Recent experiments have shown that a metal-insulator transition occurs at the interface between a layer and a substrate. As the thickness approaches four unit cells, a sharp jump in conductivity is observed when an additional single unit cell is added, but for thinner layers the interface is insulating. This behavior is believed to be the consequence of an electron gas appearing suddenly at the interface, but its origin is controversial. Mechanisms intrinsic to the structure, as well as extrinsic effects related to defects and oxygen vacancies, have been proposed.
In a Rapid Communication appearing in Physical Review B, Yaron Segal and colleagues at Yale University, US, report their investigation of structures grown by molecular beam epitaxy, which avoids the problem of defects produced by the laser deposition methods used in previous studies. With x-ray photoemission spectroscopy, the Yale group has been able to measure the strength of the electric field at the interface by looking for offsets in the electronic band structure.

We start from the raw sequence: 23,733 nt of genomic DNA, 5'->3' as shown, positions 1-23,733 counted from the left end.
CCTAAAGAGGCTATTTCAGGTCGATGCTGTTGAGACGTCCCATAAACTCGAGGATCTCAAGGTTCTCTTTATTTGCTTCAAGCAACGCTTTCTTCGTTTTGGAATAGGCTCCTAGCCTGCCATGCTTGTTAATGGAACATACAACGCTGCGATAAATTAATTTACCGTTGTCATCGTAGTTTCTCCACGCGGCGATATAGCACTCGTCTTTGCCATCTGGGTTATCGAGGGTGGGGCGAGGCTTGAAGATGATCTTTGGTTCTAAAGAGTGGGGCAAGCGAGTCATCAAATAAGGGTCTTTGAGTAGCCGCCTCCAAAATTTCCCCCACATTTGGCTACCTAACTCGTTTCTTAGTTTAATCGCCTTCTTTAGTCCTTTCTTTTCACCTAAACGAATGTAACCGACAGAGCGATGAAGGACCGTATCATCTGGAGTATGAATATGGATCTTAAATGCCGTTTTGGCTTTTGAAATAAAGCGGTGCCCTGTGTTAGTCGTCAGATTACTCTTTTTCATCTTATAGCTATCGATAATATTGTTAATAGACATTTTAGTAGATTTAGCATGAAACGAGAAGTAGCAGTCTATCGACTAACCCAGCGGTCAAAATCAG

Segal et al. find that the metal-insulator transition is present regardless of the growth method, suggesting that deposition-induced defects are not playing a role in the increase in conductivity. Moreover, the photoemission data reveal smaller electric fields than expected, casting doubt on the applicability of models that rely on intense charge discontinuities at the interface and indicating that the theoretical understanding of these unusual materials will need further refinement. – David Voss